At last, after several delays, the NHS Long Term Plan, previously heralded as the 10 Year Plan is with us. Was it worth the wait and does it contain what it says on the tin?
I sat down with my team this afternoon to go through the plan in some detail, having shared the 7 chapters out between 7 team members to prepare a briefing.
We did welcome the extra ring fenced £4.5bn funding promised for primary and community care and we sincerely hope it is not too little too late. Our worry is that it will all be swallowed up in extra “administrative” costs such as indemnity and increased pension contributions rather than workforce, and necessary infrastructure to improve services. There is also a worry that throwing money at workforce may not actually see any immediate benefits if the workforce isn’t there to be recruited.
Extra resources for primary and community care apart, I am sad to say that our general conclusion on the NHS Long Term Plan was one of disappointment. Much of what it says is already known and it seems to us that a group of people have come together to brainstorm what is happening somewhere in the Country and put it all together as a “Plan” as to what needs to happen everywhere.
There are some old chestnuts in there that I have seen as national initiatives in the past. I am meaning such things as national centralised procurement, Pathology and Radiology Networks, Care Closer to Home and streamlined Cancer Pathways. What makes it even more frustrating is that some of the brand new shiny initiatives that are going to transform care, such as rapid access community teams to prevent hospital admissions, community-based physiotherapists to divert MSK workload from practices and community teams wrapped around practices were all things I personally introduced some 20 years ago. Has someone been going around busily dismantling these initiatives after I moved on?
A similar case in point is Mental Health Services, which are no seen as a priority by everyone. Well if that’s the case, why has the comprehensive and integrated community, secondary and tertiary mental health service that had developed some 20 years ago in certain parts of the country completely disappeared.
Much of the plan therefore is an attempt to put back in place what health service commissioners and managers have been busily decommissioning and asset stripping over the last few years. What confidence do we have that it will work this time round!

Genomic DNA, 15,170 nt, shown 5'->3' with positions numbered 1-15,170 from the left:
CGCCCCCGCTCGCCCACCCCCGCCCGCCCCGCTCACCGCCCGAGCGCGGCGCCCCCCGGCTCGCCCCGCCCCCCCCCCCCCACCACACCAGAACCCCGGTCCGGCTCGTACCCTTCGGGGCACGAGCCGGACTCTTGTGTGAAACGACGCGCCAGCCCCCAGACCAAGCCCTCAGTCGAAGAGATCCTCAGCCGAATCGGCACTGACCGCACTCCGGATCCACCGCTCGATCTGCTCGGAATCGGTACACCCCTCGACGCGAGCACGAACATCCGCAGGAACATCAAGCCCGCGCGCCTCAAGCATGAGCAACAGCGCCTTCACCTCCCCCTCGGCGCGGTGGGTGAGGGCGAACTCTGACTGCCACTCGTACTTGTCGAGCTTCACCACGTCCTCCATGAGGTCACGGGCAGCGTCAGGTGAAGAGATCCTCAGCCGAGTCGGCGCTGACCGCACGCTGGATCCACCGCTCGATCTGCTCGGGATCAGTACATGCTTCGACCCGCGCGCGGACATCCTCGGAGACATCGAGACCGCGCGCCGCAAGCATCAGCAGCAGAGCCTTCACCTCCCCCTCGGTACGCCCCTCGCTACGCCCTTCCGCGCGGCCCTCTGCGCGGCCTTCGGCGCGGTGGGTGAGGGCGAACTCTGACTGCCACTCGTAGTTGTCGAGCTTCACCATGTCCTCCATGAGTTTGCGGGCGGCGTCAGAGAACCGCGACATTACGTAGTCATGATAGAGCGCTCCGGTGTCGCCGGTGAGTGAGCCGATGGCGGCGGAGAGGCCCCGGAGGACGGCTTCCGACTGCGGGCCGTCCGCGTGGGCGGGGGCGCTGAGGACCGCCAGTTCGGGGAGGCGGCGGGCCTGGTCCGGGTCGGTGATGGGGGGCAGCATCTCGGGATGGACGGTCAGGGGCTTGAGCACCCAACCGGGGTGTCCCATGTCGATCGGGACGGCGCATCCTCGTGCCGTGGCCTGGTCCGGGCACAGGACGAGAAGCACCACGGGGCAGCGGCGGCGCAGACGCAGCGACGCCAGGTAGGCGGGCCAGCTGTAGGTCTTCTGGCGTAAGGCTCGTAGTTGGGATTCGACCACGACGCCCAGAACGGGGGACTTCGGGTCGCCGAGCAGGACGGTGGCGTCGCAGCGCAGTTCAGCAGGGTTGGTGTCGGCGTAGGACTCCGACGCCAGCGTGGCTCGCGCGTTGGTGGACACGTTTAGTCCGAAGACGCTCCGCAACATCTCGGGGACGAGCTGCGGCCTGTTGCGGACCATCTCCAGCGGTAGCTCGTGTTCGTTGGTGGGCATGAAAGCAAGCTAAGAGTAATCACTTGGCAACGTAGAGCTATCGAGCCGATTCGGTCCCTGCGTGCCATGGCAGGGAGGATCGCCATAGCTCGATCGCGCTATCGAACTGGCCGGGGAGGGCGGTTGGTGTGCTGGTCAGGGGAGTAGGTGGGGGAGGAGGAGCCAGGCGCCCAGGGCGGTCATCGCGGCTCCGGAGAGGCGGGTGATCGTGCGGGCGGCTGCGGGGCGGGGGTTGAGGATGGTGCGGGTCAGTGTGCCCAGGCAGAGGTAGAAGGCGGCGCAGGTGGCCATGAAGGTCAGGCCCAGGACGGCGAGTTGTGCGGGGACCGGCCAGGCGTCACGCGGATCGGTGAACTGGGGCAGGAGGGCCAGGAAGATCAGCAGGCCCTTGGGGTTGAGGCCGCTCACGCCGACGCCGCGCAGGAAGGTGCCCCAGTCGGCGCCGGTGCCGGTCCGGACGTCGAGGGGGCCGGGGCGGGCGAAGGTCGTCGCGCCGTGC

There is little in the plan that anyone can object to – most of the ideas and initiatives are well intentioned and are to be welcomed. However, there are a lot of initiatives and it is questionable if there is sufficient capacity in the system, both clinically and managerially to implement a modest proportion of the Plan. This is at a time when management costs are being reduced and the service will be going through a significant reconfiguration.
Speaking of which it would appear that the only show in town is going to be Integrated Care Systems (ICSs) and Primary Care Networks. (PCNs) We are fortunate in our part of England that both are at a reasonably advanced stage – well ahead of the pack by all accounts. Our PCNs are at least established across most of the patch and are finding their feet in terms of assessing local need and priorities. However, their governance arrangements and infrastructure support can best be described as at the early stage of development! The Plan seems to be keen to formalise these arrangements and make PCNs integral to the governance arrangements of the ICS. Given there are an estimated 50 PCNs in a typical ICS this is going to be interesting. Most conspicuous by its absence is any mention whatsoever within the Plan of the Integrated Care Partnerships (ICPs) that we have been working on locally in each natural health care system, based around the catchment areas of secondary care. We have made great strides in some areas in establishing this partnership working across local stakeholders and primary care has been an integral part of these discussions and representation throughout the governance arrangements. Are these to be scrapped now and everything sucked up to the mega ICS level. Or have they just been forgotten. I did get excited where I saw the acronym ICP mentioned once, only to be disappointed to see it referred to an “Integrated Care Provider” This seems to put on the table again the desire to have a statutory “Provider” rather than “Partnership” and will ignite concerns again about the GP Contract.
In conclusion I am left still wondering where we are all going, what will stick that couldn’t be made to stick before and how it will all be managed and monitored. And on that note, I will end this blog.